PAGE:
A Fort Myers Brewing Co. owner calls second shutdown worse than first time
For the second time in 2020, Fort Myers Brewing Company can’t seat customers. And this time, part-owner Jennifer Whyte says it’s worse. To-go sales are half of what they were during the first shut down. Not only has some of the shop local morale died down, but customers have the option to go to a restaurant, where they can be seated.
“People want to come out here, and they want to sit with their family, have a burger from the food truck, have a beer and maybe let their kids run around,” Whyte said, “They can’t do that here, but they can do it at a restaurant down the street.”
While Fort Myers Brewing Company usually has at least one food truck on site, the state still considers the facility a bar because they don’t own the food truck license.
As a result, Whyte says they went from the being the third busiest taproom in the state to sporadic to-go sales.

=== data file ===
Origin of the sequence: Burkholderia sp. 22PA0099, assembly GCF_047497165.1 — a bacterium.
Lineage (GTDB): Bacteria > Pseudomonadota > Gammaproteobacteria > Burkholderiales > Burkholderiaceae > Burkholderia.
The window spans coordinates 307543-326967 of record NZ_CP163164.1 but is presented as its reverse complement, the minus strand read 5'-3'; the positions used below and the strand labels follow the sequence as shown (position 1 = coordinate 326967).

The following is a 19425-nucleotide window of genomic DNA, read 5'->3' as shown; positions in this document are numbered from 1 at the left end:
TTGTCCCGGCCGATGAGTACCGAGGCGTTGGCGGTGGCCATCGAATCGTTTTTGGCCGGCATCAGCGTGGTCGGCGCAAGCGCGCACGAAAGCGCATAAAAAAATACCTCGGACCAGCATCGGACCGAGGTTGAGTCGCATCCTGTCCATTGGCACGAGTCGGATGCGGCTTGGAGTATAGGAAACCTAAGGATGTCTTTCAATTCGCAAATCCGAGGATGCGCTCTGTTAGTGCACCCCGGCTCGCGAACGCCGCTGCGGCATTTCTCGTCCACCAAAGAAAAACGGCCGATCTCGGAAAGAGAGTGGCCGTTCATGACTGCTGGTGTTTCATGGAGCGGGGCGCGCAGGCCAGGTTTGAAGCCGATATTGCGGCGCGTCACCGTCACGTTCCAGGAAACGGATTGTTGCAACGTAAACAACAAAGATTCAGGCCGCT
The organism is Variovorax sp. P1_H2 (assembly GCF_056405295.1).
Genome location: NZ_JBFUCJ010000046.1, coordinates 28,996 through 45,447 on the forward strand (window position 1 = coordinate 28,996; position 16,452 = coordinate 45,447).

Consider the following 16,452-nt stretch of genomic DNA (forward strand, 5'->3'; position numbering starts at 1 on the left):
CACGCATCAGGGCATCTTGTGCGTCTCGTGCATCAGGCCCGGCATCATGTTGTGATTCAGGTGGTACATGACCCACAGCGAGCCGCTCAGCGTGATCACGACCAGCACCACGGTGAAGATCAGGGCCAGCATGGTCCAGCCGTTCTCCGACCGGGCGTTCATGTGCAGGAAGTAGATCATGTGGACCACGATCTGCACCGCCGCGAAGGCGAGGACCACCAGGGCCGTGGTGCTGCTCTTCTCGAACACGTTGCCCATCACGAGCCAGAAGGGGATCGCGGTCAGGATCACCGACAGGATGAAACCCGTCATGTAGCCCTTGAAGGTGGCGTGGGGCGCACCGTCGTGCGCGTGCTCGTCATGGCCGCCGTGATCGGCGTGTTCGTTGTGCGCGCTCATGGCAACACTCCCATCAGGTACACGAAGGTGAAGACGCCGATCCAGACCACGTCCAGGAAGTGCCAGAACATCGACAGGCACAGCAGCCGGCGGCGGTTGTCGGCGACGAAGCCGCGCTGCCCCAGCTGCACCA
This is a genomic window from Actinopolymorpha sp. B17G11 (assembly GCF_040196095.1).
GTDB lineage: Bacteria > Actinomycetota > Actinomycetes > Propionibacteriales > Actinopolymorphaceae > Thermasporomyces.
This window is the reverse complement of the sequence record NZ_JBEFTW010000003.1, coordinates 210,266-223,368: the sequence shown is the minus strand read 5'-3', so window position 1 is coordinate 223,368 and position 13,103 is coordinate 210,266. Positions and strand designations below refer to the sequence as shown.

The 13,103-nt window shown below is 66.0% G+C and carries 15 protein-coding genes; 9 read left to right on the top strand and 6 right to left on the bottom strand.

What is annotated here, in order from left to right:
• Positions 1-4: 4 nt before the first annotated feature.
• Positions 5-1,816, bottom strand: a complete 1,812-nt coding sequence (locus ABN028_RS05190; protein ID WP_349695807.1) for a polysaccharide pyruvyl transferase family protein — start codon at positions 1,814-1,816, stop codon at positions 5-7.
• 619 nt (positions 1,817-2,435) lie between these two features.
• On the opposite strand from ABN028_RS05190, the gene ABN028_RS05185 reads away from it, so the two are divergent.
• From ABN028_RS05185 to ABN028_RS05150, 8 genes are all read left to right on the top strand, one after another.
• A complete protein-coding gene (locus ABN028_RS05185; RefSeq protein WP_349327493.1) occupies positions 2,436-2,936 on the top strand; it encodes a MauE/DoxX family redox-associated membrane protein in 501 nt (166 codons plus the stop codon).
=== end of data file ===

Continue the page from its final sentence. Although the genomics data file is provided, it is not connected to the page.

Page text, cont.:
“Our taproom has been to-go only for more weeks of this year in 2020 than we’ve actually been open,” Whyte said.
While they’re fortunate to have received both a bridge and PPP loans, that well went dry for them two weeks ago.
“We have a bill coming due in August for one ingredient of our beer, hops,” Whyte said. “We’re not going to use those hops this year, but that’s still due,” Whyte said.
So, instead of using their savings for an expansion project, it’s being used as a life raft.
“I don’t think my husband or I have gotten a full night’s sleep since March,” Whyte said.
But despite the bad breaks, Whyte remains optimistic.
Some local, big-name stores, like Whole Foods and Target, are carrying their new spiked seltzer products.
And from Friday, July 17 to Sunday, July 19, Fort Myers Brewing Company is teaming up with Momentum Brewhouse and Palm City Brewing Company for a “Crowler Crawl.”